The issue of the Laois junior and intermediate hurling championships being played before the start of the higher grades was raised at the recent Laois GAA county board meeting, with two of the county’s smaller clubs labelling it ‘unfair treatment’ and calling for support as their frustrations continue to mount.
Because of the progress of the Laois hurlers to the All Ireland quarter-final, Laois GAA decided to postpone the opening round of the Senior and Senior ‘A’ championship by two weeks.
But the intermediate and junior remained unchanged meaning that their opening round games were played before the higher grades, meaning the senior clubs hadn’t yet lost anyone to the higher grade.
Ballypickas delegate Mary Whelan, who has been raising this issue among others with Laois County Board in an ongoing battle, contacted Laois GAA officials prior to the opening round but the request for a postponement of the fixture wasn’t granted.
“You said the most you could do was ‘note’ it which was most concerning. This is a setback – where do we go from here,” she queried before asking “Why would you go out of your way to do us harm?”
Ballypickas were beaten heavily by Camross in their opening game of the intermediate championship before later losing to Mountmellick and Clonad to suffer relegation.
Kyle delegate Ger England, whose side were beaten by Abbeyleix’s second team in the first round of the junior, also spoke.
“We are raising this consistently but are getting the same brushed off attitude. Is there anything you can do to help us?”
Laois GAA Chairman Peter O’Neill and secretary Niall Handy defended the decision not to postpone the fixtures. “It wasn’t feasible or necessary,” said O’Neill.
However, former County Board chairman Brian Allen, now the Trumera delegate, said that “it did have an effect” and that the competitions should be started at the top and played pro-rata down.
“You have to be realistic and must start looking at something to protect the smaller clubs.”
Camross delegate Mattie Collier said that from a “the point of view of natural justice, the Senior should be played first, then the Senior ‘A’ and so on”.
But he said that senior clubs do suffer from the rule also as their lower grade teams can be effected. Their Junior ‘C’ team were beaten in the opening round of the championship but the team that beat them then gave a walkover in the next round as they had lost players to the higher grade and couldn’t field.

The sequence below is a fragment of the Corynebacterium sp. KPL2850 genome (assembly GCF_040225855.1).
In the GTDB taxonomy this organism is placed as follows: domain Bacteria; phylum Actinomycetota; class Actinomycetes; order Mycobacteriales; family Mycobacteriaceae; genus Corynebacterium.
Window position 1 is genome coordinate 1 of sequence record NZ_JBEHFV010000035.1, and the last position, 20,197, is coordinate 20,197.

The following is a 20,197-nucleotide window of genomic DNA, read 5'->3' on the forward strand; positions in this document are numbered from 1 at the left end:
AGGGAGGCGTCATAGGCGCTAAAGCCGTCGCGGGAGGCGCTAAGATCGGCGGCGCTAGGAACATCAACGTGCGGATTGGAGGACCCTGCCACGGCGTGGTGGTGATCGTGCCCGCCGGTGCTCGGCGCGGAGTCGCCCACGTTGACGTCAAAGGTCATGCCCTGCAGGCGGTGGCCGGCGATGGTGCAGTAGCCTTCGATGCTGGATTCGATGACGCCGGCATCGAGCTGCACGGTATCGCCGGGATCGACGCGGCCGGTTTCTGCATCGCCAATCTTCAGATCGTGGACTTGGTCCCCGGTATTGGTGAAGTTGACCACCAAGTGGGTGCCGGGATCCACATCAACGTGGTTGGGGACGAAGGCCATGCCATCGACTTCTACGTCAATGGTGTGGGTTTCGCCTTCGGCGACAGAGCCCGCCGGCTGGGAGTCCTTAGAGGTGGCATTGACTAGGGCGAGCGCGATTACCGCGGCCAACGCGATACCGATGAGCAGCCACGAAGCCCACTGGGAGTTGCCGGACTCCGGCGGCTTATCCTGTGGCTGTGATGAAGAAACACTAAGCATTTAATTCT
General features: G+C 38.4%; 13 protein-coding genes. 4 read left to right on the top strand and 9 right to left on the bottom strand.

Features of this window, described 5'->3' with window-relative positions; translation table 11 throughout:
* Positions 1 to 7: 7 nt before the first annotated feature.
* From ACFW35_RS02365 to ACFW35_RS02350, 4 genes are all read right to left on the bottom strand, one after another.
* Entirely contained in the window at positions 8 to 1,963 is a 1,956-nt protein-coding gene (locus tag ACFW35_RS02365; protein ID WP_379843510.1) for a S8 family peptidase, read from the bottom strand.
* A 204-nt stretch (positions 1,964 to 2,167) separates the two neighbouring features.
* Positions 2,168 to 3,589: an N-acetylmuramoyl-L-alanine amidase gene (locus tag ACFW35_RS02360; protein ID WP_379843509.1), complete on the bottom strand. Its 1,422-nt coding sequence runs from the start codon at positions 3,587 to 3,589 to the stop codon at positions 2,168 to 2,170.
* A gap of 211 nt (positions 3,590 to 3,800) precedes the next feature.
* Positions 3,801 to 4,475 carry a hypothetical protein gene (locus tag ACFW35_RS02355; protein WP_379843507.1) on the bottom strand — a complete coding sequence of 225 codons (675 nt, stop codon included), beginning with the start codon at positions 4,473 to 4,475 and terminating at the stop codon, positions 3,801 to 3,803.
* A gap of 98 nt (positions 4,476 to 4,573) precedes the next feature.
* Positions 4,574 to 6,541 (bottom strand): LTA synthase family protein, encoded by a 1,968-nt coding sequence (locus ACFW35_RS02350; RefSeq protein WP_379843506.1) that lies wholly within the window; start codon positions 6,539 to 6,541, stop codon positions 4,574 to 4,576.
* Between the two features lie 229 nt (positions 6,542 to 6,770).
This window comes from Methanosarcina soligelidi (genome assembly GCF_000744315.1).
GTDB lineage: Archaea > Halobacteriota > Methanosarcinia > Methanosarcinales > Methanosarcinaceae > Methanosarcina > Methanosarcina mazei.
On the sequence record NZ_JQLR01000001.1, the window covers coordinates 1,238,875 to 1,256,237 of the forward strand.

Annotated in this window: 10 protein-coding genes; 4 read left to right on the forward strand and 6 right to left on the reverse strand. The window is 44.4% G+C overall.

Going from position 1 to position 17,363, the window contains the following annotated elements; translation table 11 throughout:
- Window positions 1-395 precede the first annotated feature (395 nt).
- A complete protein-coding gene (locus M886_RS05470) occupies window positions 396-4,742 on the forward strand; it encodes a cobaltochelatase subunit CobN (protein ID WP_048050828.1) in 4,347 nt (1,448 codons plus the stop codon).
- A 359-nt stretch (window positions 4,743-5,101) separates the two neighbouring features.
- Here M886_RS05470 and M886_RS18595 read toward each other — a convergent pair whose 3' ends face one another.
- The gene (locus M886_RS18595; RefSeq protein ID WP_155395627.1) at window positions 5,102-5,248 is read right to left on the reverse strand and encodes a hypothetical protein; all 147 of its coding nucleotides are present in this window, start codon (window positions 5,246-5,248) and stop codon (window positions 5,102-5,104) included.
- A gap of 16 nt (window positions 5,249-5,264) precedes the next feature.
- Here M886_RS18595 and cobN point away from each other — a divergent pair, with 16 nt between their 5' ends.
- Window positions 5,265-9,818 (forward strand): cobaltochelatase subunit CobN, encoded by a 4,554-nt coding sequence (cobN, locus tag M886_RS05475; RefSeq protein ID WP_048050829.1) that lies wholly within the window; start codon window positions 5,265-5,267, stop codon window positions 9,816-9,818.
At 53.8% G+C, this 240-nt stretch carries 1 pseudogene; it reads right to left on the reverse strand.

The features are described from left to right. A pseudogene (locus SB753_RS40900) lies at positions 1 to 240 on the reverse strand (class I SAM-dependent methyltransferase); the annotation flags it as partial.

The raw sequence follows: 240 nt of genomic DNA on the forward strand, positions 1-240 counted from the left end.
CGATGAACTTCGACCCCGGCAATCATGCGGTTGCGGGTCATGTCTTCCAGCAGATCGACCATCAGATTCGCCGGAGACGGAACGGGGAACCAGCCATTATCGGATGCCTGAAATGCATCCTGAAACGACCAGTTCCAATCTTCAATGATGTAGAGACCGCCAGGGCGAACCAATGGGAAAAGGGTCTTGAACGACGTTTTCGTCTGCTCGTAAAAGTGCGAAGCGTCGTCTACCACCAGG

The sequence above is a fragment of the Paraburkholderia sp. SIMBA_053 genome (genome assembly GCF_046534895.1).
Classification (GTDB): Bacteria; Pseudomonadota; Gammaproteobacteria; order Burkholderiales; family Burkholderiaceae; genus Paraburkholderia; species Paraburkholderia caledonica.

“There is a perception that senior clubs benefit but it does effect us down the line and those players pay their membership to play hurling the same as anyone else.”
Barrowhouse’s Alan Langton said there was a case to be made for increasing the number of players that had to be named on a first team list from 17 to 19 for the championship.
Secretary Niall Handy suggested that they could look at introducing a ‘reserve championship’ similar to what is in use in other counties where clubs like Ballypickas and Kyle don’t play against the second or third teams of senior clubs and the second teams play just against each other.
Vice-chairman Tom Clear said that there will be a fixture forum in the autumn and that clubs will be asked to make submissions to it.
On a slightly related topic, Annanough delegate Martin Stapleton addressed the issue of a where club pulls out of one championship, they shouldn’t be eligible to play in a lower grade.
Although he didn’t mention any club, Graiguecullen recently won the Junior ‘C’ football championship having withdrawn their team from the Junior ‘A’.
“There is an anomaly there and it has happened three times in the last 10 years. You can have a situation where a club can pull out of Junior ‘A’ and wallop everyone in the Junior ‘C’.”
“We’re aware of that and we are going to react to it,” said chairman Peter O’Neill.
“My personal opinion is that if you pull a team, you have to bring your next team up. We have to look at the rules on that but I’m in discussion with the county secretary and we are going to deal with it.”